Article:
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European Sustainable Energy Week
News blog8 February 2024European Climate, Infrastructure and Environment Executive Agency

Energising equality: unveiling diversity’s role in the sustainable energy sector

Marine Cornelis, Executive Director at Next Energy Consumer

Energising equality

In a world crying out for sustainable energy solutions, diversity, equity and inclusion (DEI) still represent an untapped potential. Why are those notions essential to a just energy transition? How can organisations promote these values to innovate and prosper?

Embracing diversity: more than a trend

The energy sector, a pivotal player in greenhouse gas emissions and historically suffering from a lack of diversity (with women representing only 22% of its workforce), faces significant challenges. In this context, diversity, equity, and inclusion (DEI) become critical for a successful and equitable energy transition. A diverse workforce fosters innovative, effective problem-solving and better solution adoption. This is echoed by the International Energy Agency (IEA), which stresses that DEI is key to addressing the urgent need for universal energy access by 2030, as highlighted in the joint IEA-IRENA-World Bank-WHO report on SDG7. However, the energy sector is currently lagging in implementing effective DEI initiatives, often limiting them to anti-discrimination measures.

Intersectionality: a path to energy justice

Beyond gender-based discrimination, the energy sector must embrace intersectionality – the recognition that various social categorisations like class, race, ethnicity, sexual orientation, and others intersect, leading to complex forms of discrimination. Acknowledging this is crucial for designing targeted, inclusive, and equitable solutions. As demonstrated by EU projects like EmpowerMed, CEES, Sun4All or PowerUp, addressing intersectionality is key to combating energy poverty and promoting energy justice, ensuring the energy transition is inclusive and leaves no one behind.

Inclusive practices in energy organisations

For the energy sector to mirror the diversity of the communities it serves, knowledge building and bias combatting are essential. The European Commission’s Equality Platform for the Energy Sector or the European Solar Sector’s Diversity Award are examples of initiatives promoting equality. Organisations must foster inclusive cultures where diversity is valued and tokenism is avoided. This involves fair hiring practices, ongoing education, awareness programs, and mentorship opportunities. Leaders must be proactive in creating and adapting inclusive policies.

Diversity: the fifth driver of energy transition

The European Sustainable Energy Week has been instrumental in bringing forward the four drivers of the energy transition: democratisation, decentralisation, digitalisation, and decarbonisation. Joshua Atkins, the founder of the NGO “Pride in Energy” which advocates for LGBTQI+ rights in the sector, in the Energ’ Ethic podcast, suggests adding a fifth 'D': Diversity. Valuing diverse experiences and perspectives is crucial for the cohesive and effective advancement of the energy sector.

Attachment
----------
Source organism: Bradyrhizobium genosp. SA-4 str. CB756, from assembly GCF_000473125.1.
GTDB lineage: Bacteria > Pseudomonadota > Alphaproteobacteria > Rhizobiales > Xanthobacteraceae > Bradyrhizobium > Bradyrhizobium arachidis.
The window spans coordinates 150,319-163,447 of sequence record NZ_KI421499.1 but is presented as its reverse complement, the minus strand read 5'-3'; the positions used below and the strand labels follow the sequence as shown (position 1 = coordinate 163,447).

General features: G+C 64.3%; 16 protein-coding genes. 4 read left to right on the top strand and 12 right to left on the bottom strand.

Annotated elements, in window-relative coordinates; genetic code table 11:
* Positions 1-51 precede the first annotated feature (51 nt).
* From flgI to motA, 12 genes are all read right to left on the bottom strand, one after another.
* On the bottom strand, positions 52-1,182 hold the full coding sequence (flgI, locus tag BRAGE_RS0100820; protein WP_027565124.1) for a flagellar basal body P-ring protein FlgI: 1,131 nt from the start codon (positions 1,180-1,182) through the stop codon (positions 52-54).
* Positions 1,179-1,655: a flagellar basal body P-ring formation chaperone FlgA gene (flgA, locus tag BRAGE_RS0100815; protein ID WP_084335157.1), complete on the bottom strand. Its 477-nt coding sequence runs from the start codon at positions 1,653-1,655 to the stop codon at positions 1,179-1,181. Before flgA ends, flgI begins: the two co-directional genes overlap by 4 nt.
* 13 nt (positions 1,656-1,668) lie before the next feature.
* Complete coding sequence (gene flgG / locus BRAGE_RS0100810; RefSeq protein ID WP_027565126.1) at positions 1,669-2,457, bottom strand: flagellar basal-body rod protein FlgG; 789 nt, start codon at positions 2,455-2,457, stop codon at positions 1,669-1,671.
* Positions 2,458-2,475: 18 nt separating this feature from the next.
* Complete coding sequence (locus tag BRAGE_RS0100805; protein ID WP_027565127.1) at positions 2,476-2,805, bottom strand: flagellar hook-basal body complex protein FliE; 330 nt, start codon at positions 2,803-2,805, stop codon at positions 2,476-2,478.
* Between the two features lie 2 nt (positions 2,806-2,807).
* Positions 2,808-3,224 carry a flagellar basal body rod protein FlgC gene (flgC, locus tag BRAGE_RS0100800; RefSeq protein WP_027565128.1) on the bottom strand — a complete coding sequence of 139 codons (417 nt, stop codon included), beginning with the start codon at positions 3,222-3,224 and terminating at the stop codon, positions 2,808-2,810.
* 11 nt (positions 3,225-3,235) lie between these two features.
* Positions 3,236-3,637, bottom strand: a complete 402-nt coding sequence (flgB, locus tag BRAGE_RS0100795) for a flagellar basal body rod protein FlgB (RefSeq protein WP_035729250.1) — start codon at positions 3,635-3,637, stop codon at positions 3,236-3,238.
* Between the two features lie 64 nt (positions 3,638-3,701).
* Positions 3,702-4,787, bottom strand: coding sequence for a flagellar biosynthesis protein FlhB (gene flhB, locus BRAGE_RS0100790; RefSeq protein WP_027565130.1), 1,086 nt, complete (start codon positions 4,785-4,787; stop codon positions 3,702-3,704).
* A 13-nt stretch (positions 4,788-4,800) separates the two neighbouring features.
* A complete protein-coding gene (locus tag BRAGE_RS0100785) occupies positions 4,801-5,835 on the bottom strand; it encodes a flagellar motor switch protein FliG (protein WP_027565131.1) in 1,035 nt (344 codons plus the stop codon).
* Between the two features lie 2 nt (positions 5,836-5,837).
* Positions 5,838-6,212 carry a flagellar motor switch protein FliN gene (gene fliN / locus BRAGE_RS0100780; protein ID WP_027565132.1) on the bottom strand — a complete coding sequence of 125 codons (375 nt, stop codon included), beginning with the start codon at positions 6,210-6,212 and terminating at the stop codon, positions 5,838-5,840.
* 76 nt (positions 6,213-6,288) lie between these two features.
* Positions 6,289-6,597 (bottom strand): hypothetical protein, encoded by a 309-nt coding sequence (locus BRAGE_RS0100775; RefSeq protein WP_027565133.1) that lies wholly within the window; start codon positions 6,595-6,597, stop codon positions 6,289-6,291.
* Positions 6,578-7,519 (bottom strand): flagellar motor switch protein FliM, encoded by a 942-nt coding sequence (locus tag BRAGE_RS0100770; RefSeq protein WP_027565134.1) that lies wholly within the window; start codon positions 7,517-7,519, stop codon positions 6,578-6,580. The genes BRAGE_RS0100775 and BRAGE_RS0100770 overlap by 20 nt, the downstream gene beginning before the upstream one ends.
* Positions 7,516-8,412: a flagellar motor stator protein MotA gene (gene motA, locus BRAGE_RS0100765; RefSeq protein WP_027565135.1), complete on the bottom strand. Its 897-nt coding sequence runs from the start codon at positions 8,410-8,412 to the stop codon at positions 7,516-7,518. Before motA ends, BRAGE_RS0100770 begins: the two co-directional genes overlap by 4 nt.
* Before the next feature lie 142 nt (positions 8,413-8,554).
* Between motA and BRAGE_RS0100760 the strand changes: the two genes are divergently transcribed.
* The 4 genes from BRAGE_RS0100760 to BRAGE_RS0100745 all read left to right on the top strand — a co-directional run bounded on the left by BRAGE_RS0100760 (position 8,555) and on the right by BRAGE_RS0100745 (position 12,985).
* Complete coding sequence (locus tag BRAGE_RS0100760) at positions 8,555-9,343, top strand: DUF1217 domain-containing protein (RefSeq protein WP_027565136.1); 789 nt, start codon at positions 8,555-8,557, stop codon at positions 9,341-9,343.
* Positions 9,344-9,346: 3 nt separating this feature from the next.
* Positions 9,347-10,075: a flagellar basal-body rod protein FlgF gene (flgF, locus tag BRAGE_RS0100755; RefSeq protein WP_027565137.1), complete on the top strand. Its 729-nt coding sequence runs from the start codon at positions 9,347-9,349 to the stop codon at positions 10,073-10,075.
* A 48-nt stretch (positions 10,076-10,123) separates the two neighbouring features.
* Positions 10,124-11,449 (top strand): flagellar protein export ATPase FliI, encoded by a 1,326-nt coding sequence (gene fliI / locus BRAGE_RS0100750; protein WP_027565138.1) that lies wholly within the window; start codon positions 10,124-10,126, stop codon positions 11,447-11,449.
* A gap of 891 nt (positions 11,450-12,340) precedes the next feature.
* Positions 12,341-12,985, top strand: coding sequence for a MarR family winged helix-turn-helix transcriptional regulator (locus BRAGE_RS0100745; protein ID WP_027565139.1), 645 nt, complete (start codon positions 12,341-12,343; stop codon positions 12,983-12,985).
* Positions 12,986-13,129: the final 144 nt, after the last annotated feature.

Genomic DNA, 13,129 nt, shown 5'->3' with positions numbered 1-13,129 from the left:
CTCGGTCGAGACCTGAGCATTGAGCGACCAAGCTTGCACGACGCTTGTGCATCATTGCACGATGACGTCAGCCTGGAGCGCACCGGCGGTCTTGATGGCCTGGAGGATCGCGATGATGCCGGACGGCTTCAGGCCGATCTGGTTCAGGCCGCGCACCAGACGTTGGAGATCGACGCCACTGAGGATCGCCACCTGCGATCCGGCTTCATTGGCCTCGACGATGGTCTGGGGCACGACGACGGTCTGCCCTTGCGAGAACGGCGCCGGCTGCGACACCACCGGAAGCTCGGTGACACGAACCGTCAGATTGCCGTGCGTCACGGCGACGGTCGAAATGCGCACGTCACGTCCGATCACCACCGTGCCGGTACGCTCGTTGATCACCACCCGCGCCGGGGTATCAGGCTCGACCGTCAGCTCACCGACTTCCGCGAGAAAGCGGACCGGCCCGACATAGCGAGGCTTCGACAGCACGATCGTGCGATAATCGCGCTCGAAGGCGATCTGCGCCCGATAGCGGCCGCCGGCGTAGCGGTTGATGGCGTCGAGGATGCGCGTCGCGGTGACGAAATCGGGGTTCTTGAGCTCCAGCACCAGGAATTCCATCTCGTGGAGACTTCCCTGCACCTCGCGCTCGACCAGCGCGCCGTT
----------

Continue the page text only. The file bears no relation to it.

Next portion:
Conclusion: shaping a sustainable future

In conclusion, integrating diversity, equity, and inclusion in the energy sector is not only a moral imperative but also a strategic necessity. It's imperative for energy organisations to actively incorporate these values into their strategies, fostering a culture where diversity is celebrated, equity pursued, and inclusion is the standard. This approach will pave the way for a more sustainable and equitable future in energy.

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About the author

Marine Cornelis is behind Next Energy Consumer, an international policy consultancy at the forefront of the social aspects of energy and climate transitions. Marine is passionate about empowering people and communities as we move towards a greener, more sustainable future. Her work specialises to under-represented population segments, such as women and ethnic minorities. Through her work, she bridges civil society, scientific communities, businesses and policymakers. Her Energ’Ethic podcast highlights the inspiring individuals driving worldwide improvement in energy and climate fronts. Her vision has earned her recognition as one of the first ambassadors of the European Climate Pact. She works in Europe, Africa, Latin America, and the Middle East.

 

Disclaimer: This article is a contribution from a partner. All rights reserved.
Neither the European Commission nor any person acting on behalf of the Commission is responsible for the use that might be made of the information in the article. The opinions expressed are those of the author(s) only and should not be considered as representative of the European Commission’s official position.

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